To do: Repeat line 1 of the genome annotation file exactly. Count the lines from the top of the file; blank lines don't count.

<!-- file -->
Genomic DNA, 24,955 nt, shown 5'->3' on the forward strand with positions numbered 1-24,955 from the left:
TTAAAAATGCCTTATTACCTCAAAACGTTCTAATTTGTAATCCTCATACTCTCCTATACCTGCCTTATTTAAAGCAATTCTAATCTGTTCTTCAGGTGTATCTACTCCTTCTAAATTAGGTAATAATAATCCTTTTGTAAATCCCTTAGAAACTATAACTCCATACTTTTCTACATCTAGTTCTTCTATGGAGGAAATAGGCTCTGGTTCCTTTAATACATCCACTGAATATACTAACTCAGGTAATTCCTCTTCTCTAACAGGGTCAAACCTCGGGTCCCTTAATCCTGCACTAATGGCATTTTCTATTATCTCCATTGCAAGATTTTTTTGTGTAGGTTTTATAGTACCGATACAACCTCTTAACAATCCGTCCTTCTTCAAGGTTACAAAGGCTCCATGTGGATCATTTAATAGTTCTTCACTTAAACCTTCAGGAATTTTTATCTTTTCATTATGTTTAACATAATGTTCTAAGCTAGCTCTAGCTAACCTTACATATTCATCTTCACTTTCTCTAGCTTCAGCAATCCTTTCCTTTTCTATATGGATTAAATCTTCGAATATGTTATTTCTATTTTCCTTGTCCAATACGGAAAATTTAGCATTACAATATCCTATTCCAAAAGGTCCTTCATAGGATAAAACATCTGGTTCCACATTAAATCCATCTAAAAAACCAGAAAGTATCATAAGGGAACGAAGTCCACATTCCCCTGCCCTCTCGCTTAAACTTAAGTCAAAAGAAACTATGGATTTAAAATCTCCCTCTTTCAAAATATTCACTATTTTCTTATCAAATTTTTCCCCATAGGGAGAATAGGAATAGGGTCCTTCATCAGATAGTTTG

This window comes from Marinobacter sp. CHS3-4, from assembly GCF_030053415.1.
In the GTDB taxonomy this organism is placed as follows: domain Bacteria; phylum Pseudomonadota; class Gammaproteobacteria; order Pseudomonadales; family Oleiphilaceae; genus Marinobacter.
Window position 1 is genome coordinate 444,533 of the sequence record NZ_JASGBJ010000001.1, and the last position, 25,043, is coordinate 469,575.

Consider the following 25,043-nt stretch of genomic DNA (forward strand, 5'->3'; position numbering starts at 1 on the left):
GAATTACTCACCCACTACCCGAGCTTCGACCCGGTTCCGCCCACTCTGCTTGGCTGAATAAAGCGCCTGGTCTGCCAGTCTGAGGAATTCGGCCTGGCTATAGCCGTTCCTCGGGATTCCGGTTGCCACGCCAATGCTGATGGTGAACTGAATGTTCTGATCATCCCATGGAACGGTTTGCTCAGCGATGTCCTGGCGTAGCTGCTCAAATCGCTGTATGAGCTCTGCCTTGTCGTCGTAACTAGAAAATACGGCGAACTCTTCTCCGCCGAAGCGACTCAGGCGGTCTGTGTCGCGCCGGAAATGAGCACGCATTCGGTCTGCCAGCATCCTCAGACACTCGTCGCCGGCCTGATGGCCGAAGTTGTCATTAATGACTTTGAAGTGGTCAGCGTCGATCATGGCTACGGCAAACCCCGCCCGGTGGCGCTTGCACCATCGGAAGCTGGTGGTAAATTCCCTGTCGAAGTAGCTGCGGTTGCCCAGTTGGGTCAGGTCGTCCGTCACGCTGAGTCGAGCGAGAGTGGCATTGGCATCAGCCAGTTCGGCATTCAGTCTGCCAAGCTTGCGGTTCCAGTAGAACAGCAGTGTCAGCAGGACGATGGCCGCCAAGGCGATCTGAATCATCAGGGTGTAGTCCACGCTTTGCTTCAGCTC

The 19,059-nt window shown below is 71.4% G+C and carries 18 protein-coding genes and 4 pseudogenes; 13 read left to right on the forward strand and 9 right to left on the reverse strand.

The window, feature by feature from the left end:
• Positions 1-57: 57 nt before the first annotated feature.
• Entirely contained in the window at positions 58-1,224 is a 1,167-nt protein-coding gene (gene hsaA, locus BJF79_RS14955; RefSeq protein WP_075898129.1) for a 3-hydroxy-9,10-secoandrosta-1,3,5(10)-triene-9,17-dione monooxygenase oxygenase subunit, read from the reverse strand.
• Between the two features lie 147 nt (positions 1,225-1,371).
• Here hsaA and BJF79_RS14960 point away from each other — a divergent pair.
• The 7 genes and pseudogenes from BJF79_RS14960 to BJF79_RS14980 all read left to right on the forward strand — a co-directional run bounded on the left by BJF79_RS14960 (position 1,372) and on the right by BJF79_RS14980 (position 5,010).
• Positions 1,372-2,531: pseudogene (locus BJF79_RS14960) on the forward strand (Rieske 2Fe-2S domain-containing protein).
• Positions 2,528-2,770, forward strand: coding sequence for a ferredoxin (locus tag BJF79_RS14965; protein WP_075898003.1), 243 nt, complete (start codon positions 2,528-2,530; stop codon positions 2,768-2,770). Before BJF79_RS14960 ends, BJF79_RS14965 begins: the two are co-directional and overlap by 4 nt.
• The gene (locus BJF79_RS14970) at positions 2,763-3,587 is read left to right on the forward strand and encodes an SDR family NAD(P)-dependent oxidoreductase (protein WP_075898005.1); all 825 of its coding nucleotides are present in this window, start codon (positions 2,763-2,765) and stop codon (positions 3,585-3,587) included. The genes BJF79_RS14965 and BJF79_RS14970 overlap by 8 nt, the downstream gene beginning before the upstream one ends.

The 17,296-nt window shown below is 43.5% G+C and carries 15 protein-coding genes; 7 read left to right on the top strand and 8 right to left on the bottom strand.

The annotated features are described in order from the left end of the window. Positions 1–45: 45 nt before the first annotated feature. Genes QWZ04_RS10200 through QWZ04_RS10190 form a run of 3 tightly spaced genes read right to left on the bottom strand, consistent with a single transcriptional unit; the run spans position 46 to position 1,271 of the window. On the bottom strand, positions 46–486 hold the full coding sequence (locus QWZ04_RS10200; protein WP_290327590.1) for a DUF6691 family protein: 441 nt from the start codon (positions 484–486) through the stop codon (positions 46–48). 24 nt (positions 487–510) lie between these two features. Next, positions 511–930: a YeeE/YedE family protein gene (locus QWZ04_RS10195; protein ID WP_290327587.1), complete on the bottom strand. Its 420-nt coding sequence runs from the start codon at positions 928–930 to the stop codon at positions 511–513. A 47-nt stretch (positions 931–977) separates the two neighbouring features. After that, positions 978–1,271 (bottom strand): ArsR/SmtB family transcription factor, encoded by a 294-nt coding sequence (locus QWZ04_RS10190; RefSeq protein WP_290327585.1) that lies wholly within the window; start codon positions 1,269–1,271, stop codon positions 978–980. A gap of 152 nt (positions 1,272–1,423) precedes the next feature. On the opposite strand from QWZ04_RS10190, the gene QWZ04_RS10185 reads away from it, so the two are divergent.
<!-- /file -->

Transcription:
Genomic DNA, 24,955 nt, shown 5'->3' on the forward strand with positions numbered 1-24,955 from the left: